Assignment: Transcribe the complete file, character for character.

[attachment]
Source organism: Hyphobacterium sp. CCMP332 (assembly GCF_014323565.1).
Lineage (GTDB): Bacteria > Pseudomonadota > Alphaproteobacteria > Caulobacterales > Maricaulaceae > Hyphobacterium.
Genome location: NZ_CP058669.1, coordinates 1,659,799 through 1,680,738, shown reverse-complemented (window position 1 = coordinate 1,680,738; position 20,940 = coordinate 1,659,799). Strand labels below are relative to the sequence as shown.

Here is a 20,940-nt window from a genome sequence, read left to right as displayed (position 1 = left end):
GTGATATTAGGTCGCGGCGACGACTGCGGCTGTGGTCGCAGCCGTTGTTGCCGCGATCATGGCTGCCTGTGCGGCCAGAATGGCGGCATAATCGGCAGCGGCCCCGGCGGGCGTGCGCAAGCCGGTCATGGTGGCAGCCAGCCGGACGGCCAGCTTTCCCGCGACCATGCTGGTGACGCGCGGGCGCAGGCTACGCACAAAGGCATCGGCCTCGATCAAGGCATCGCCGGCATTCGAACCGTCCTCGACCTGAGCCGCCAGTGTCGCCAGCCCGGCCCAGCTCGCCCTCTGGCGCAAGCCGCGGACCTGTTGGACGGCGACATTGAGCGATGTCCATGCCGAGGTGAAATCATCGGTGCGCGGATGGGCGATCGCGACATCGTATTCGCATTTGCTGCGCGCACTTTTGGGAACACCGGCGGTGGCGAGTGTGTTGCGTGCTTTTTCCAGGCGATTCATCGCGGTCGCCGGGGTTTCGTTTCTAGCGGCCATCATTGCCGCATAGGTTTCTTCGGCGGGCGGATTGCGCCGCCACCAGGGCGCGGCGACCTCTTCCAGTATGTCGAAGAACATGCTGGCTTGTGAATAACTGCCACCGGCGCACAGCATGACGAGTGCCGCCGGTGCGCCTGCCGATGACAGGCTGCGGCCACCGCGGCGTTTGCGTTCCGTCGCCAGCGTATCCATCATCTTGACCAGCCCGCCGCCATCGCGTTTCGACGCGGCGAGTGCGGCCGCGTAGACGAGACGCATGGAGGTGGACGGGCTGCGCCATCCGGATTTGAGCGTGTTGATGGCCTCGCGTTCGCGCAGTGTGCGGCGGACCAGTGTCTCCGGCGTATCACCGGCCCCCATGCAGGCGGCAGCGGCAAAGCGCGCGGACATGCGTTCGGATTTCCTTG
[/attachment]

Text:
Source organism: Hyphobacterium sp. CCMP332 (assembly GCF_014323565.1).
Lineage (GTDB): Bacteria > Pseudomonadota > Alphaproteobacteria > Caulobacterales > Maricaulaceae > Hyphobacterium.
Genome location: NZ_CP058669.1, coordinates 1,659,799 through 1,680,738, shown reverse-complemented (window position 1 = coordinate 1,680,738; position 20,940 = coordinate 1,659,799). Strand labels below are relative to the sequence as shown.

Here is a 20,940-nt window from a genome sequence, read left to right as displayed (position 1 = left end):
GTGATATTAGGTCGCGGCGACGACTGCGGCTGTGGTCGCAGCCGTTGTTGCCGCGATCATGGCTGCCTGTGCGGCCAGAATGGCGGCATAATCGGCAGCGGCCCCGGCGGGCGTGCGCAAGCCGGTCATGGTGGCAGCCAGCCGGACGGCCAGCTTTCCCGCGACCATGCTGGTGACGCGCGGGCGCAGGCTACGCACAAAGGCATCGGCCTCGATCAAGGCATCGCCGGCATTCGAACCGTCCTCGACCTGAGCCGCCAGTGTCGCCAGCCCGGCCCAGCTCGCCCTCTGGCGCAAGCCGCGGACCTGTTGGACGGCGACATTGAGCGATGTCCATGCCGAGGTGAAATCATCGGTGCGCGGATGGGCGATCGCGACATCGTATTCGCATTTGCTGCGCGCACTTTTGGGAACACCGGCGGTGGCGAGTGTGTTGCGTGCTTTTTCCAGGCGATTCATCGCGGTCGCCGGGGTTTCGTTTCTAGCGGCCATCATTGCCGCATAGGTTTCTTCGGCGGGCGGATTGCGCCGCCACCAGGGCGCGGCGACCTCTTCCAGTATGTCGAAGAACATGCTGGCTTGTGAATAACTGCCACCGGCGCACAGCATGACGAGTGCCGCCGGTGCGCCTGCCGATGACAGGCTGCGGCCACCGCGGCGTTTGCGTTCCGTCGCCAGCGTATCCATCATCTTGACCAGCCCGCCGCCATCGCGTTTCGACGCGGCGAGTGCGGCCGCGTAGACGAGACGCATGGAGGTGGACGGGCTGCGCCATCCGGATTTGAGCGTGTTGATGGCCTCGCGTTCGCGCAGTGTGCGGCGGACCAGTGTCTCCGGCGTATCACCGGCCCCCATGCAGGCGGCAGCGGCAAAGCGCGCGGACATGCGTTCGGATTTCCTTG